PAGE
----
OKLAHOMA CITY (AP) -- Legislation that could result in the expansion of the national historic trail that traces the routes Cherokees walked after being forcibly removed to Oklahoma has passed a U.S. House committee.
The measure, spurred by updated research on the Trail of Tears, requires the Secretary of Interior to determine whether several additions -- including ones that would add sites in Oklahoma, Georgia and North Carolina -- would be suitable, The Oklahoman reported from its Washington bureau.
It passed the House Resources Committee on Wednesday.
The bill requires that a study be done within a year of the legislation's passage. If the additions were deemed feasible and suitable, they would be added to the Trail of Tears National Historic Trail.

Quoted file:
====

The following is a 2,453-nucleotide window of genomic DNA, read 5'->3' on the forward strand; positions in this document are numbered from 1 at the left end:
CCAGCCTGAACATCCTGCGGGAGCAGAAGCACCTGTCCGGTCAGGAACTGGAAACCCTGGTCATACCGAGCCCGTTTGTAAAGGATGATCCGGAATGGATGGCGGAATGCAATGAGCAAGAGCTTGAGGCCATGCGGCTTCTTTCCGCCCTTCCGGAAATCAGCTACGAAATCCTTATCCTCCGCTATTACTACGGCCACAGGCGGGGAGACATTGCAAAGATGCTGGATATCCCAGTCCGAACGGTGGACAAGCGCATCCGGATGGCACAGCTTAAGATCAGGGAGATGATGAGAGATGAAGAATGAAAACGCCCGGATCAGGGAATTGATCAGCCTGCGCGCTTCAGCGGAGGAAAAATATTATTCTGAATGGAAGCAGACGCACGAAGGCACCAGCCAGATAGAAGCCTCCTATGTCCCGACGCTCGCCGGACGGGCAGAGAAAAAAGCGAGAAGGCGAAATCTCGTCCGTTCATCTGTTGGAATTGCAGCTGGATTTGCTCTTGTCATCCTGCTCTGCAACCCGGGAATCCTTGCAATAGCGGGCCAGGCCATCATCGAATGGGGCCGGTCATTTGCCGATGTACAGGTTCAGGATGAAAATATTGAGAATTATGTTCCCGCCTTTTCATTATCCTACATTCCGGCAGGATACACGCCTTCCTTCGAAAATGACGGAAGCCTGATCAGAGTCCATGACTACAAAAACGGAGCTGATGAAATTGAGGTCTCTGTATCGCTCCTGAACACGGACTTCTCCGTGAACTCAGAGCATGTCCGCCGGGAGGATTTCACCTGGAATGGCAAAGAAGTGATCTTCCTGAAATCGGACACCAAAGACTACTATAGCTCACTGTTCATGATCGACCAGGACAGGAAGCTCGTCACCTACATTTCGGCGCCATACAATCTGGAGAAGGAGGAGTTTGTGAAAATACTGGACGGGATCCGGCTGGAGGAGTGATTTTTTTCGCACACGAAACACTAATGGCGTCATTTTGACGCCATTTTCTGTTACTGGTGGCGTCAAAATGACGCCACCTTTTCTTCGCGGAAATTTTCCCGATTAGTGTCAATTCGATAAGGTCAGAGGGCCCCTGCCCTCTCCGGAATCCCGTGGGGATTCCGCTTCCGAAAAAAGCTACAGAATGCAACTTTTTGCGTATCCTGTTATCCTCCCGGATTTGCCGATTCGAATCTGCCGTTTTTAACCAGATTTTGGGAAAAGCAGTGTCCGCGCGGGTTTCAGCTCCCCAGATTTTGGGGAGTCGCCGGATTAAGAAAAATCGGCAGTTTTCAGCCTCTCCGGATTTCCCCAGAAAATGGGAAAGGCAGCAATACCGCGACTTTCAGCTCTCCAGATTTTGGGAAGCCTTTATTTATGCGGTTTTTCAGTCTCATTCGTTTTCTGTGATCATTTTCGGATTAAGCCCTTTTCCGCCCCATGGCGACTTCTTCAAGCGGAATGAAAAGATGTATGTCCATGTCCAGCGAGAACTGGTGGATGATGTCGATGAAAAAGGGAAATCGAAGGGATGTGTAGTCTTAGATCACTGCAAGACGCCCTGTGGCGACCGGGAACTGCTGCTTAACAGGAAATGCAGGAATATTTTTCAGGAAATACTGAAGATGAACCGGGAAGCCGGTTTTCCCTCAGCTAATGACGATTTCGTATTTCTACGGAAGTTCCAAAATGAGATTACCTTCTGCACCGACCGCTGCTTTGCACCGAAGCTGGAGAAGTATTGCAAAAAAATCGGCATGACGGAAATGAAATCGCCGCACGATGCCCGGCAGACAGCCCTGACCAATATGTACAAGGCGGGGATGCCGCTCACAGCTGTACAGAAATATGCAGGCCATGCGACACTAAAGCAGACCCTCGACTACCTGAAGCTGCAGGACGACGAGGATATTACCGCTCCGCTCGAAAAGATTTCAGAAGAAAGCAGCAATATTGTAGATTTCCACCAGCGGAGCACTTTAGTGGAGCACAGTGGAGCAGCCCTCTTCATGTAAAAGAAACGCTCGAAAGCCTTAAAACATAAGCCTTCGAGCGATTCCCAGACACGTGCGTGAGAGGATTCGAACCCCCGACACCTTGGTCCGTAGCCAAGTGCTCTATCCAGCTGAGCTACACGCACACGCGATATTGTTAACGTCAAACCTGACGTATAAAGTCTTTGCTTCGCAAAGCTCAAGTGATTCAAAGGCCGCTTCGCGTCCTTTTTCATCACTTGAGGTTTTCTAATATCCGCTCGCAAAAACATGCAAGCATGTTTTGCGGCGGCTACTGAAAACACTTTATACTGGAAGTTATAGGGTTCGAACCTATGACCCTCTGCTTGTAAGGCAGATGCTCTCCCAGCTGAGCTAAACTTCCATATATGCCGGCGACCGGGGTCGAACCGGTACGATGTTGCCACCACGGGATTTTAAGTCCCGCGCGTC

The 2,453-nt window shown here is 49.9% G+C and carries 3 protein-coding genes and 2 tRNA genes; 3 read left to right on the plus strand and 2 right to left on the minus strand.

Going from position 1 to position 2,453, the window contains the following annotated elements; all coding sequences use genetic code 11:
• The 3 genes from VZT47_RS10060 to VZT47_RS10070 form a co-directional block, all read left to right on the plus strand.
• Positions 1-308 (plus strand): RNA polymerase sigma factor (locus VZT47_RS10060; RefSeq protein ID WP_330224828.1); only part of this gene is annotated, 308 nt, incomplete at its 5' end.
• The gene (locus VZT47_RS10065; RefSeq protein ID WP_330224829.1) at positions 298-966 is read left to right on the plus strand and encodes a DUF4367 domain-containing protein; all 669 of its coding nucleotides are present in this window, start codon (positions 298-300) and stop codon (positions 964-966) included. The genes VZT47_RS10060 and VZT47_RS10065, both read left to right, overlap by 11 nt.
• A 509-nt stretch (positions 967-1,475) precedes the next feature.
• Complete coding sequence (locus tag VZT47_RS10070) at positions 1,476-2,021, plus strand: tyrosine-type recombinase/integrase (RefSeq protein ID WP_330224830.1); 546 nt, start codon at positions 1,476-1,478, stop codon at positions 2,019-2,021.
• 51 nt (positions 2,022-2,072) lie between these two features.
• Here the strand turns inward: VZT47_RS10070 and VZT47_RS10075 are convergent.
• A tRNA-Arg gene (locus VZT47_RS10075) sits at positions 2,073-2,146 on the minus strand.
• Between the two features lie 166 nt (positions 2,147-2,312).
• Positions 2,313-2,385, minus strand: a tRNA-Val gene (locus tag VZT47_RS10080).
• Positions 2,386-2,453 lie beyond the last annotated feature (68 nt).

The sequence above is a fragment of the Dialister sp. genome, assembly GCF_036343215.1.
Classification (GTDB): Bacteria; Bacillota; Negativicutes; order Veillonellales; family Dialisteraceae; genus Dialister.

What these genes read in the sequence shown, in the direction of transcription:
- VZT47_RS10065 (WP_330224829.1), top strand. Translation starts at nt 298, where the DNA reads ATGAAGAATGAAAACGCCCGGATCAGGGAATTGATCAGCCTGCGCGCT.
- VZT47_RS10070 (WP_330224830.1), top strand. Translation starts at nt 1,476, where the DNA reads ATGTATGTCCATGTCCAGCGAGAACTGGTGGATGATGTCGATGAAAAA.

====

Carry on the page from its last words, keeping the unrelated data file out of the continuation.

Last year, Cherokee Nation Principal Chief Chad Smith said the bill "is important to not only the Cherokee people but to the history of the United States."
The bill was co-sponsored by four members of Oklahoma's congressional delegation.
In the 1830s, the U.S. government forcibly relocated thousands of American Indians from their longtime homes in eastern states to what is now Oklahoma.